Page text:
Don't let the bill make you sicker

Reducing the Cost of an ER Visit

by Debra Karplus


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You've recently had your annual physical. All your labs look good and you are feeling great. That's all wonderful news. Now is the perfect time to carefully scrutinize your health insurance policy or phone their customer service number and inquire so that you know which hospital is the preferred provider should you or a family member ever need to visit the emergency room. This simple task could save you hundreds of dollars or possibly more if you are proactive instead of waiting until there is some sort of medical crisis within your household.

Many health insurance policies give a discounted rate if you use one of their preferred providers. That includes emergency room services. And depending upon what type of coverage you have, your insurance company may cover eighty percent of the bill, leaving you to pay the remaining twenty percent. Know in advance what to expect.

How do you know when to go to ER?

Some folks have never used the ER. Others seem to end up in ER all the time. You wonder if they are sicklier or simply unaware of what sorts of maladies require immediate attention opposed to those that can wait. Sometimes it will be obvious, such as chest pains or a severe injury, but many times it's difficult to determine the severity of the condition.

First, if you can, call your doctor or his after-hours number if his office is closed and ask them what they recommend you do. Your doctor will help determine if your situation may be life-threatening and warrants a trip to the emergency room. ER visits will always cost you much more than a visit to your physician's office, but don't lose your perspective; your overall health and safety is the number one concern.

And just in case you might possibly be admitted to the hospital, pack a small overnight bag. Include all necessary identification, tooth paste, tooth brush and bring all prescriptions that you take. It will take away some of the stress of your ER experience.

You need to peruse your ER bill very carefully.

The first time you or a family member end up in the emergency room, you might be a bit surprised to receive several different bills, and not necessarily at the same time. The hospital will send you their bill. The ER physician charges separately for their services. And if you use additional services such as x-rays, those, too, are billed as a separate entity. As you would with any bill, be sure that you are charged only for services you actually received. You can request a more detailed itemized bill to help sort through these charges. Don't pay for any charges until you are certain that they are correct.

Avoid using an ambulance if you possibly can.

The least expensive and most practical ride to the emergency room is with you in the passenger seat of the car of a helpful family member or friend. You could drive yourself, but you may be in ER longer than you think or possibly even be admitted to the hospital. If someone else drives you there and can stay with you, you avoid the worry of legally parking your car while at the hospital.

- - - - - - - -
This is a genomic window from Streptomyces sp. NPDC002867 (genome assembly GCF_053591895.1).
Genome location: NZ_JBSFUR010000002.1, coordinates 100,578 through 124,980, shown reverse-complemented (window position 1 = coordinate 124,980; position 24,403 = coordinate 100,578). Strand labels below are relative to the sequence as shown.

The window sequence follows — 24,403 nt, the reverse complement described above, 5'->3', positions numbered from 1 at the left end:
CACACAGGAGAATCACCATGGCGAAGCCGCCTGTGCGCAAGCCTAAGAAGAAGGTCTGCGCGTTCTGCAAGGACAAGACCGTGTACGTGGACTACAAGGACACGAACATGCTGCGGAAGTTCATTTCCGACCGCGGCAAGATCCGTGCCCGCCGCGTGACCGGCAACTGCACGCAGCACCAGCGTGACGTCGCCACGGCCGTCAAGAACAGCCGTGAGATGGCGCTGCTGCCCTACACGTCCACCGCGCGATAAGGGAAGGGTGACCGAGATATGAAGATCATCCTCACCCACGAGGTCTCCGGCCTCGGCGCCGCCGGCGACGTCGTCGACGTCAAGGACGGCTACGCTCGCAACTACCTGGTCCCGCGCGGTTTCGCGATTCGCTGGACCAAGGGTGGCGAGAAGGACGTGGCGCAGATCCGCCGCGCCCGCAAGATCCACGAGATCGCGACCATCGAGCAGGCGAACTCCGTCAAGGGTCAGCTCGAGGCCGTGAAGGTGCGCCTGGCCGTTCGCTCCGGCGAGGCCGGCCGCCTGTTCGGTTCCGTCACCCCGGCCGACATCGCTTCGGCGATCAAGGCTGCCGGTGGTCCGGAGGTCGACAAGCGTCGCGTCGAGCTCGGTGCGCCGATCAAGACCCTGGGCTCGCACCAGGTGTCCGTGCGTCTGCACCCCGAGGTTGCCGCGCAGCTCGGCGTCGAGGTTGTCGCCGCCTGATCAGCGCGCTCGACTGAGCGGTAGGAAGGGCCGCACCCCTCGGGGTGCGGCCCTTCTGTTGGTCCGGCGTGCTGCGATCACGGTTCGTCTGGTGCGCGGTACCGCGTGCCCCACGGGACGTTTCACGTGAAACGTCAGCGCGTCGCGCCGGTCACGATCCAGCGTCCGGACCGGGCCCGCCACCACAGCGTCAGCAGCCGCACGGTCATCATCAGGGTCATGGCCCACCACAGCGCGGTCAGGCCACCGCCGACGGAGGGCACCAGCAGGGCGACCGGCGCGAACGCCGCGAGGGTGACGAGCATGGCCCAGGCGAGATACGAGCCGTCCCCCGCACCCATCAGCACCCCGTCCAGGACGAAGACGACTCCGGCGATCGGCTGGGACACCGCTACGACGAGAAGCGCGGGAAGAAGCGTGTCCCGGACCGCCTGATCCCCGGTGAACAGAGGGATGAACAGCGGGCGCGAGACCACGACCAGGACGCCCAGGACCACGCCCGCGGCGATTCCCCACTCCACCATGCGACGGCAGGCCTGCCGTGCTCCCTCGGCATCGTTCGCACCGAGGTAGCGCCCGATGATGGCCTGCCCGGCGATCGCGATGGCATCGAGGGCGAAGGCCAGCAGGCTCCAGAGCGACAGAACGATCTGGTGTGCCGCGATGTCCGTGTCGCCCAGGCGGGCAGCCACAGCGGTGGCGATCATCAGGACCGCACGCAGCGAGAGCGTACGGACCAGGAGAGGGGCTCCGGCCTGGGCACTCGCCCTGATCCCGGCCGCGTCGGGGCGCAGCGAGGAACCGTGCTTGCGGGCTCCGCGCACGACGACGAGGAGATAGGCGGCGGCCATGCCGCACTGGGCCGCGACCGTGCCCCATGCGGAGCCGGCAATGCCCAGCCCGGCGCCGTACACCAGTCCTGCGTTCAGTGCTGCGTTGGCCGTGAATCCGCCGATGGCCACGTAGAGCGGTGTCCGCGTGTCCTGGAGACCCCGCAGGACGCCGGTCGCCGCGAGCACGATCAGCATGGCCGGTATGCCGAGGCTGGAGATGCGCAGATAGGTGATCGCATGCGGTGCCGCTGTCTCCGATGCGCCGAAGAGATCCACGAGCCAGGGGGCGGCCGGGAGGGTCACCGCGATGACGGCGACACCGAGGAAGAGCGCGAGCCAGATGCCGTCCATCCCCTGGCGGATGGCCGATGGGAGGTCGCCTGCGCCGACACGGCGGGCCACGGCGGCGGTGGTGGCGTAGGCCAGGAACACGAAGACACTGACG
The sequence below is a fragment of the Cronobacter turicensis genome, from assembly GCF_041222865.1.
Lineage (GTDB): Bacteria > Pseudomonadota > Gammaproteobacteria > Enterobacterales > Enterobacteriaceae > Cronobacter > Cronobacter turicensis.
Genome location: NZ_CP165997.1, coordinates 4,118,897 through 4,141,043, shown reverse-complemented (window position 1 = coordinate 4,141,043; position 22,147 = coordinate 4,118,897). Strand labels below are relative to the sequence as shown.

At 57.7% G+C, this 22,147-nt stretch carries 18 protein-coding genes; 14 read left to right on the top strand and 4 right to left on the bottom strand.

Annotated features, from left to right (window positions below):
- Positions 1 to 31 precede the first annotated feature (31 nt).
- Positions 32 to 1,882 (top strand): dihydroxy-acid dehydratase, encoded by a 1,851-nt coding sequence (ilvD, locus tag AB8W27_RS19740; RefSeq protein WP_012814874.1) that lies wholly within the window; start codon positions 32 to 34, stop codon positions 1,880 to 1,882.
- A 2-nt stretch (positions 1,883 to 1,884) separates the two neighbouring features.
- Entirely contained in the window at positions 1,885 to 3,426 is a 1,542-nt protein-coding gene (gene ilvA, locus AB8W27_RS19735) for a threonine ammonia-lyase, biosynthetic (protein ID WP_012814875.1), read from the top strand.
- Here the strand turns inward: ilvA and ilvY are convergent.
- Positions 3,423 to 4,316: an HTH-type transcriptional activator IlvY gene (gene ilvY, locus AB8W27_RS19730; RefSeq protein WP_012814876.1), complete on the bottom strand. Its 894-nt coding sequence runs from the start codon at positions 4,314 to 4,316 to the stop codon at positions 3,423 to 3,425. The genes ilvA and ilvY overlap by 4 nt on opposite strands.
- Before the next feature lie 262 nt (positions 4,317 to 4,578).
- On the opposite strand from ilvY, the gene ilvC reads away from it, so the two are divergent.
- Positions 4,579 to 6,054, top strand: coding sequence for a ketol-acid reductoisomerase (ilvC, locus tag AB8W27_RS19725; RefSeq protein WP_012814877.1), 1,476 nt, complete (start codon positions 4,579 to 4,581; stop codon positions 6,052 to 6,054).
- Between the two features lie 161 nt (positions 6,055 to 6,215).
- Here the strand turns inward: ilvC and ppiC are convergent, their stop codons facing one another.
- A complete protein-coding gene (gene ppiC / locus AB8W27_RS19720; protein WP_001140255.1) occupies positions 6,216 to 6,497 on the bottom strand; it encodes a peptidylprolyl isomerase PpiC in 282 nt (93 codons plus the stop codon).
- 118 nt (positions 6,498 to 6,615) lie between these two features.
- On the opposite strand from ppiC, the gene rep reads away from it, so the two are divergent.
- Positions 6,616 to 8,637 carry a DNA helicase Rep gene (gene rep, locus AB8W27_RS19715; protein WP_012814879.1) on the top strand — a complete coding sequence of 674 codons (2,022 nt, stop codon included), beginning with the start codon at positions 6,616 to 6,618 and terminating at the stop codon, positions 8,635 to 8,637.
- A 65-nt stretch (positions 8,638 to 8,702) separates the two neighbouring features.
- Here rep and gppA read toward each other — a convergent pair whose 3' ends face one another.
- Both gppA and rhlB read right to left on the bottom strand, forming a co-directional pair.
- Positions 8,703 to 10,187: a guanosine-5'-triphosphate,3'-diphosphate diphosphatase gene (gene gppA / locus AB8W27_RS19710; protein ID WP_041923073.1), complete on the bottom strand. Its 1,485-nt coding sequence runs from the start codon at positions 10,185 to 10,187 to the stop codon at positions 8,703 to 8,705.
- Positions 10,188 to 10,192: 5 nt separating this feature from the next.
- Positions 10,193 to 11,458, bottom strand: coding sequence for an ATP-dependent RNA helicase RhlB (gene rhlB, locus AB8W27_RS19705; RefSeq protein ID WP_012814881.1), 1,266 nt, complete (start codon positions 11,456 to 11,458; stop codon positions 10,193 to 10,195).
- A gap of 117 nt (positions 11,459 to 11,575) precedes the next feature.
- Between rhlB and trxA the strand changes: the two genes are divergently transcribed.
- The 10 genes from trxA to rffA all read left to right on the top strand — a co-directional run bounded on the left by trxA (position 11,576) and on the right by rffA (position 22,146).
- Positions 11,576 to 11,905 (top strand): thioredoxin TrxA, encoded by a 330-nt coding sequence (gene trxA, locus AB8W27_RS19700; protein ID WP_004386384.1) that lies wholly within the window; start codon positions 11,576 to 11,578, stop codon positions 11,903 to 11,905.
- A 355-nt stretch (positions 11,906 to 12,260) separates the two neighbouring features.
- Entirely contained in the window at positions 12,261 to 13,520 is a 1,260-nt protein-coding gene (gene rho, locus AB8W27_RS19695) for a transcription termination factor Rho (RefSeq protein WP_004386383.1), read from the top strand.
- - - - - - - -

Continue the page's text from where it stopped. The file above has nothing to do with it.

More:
If an ambulance ride seems medically necessary, your insurance policy will probably pick up the tab on some of it. According to the United States General Accounting Office, depending on where you live, the number of miles to the ER, and any additional services you need en route such as oxygen, a short trip to ER could cost anywhere from $400 to $2400. It's definitely not a cheap ride!

There are cheaper ways to receive non-emergency care when your doctor's office is closed.

Many communities have walk-in clinics that are affiliated with health care facilities. These convenient care centers are open to anyone, not just their regular patients. They typically have longer hours than a regular physician, including evening, weekends, and holidays. Convenient care centers are usually staffed by physicians, physician's assistants, nurse practitioners, and registered nurses. They are equipped to treat common conditions, such as urinary tract infections, strep throat, or insect stings, for example. These conditions may make you feel horrible, but are generally easily treated with an appropriate prescription or injection.

By keeping yourself in excellent health, you are not likely to ever need an ER visit. However, sometimes unexpected things do happen despite being the careful person that you are, so be sure to know what to do in case you might ever need to visit the ER.


Debra is an occupational therapist, accountant, teacher and freelance writer. She is a writer for Advance for Occupational Therapy Practitioners. She also writes for Grand Magazine and has some items (fiction and non fiction) selling on Amazon.com (kindle). Learn more about her at DebraKarplus.blogspot.com.

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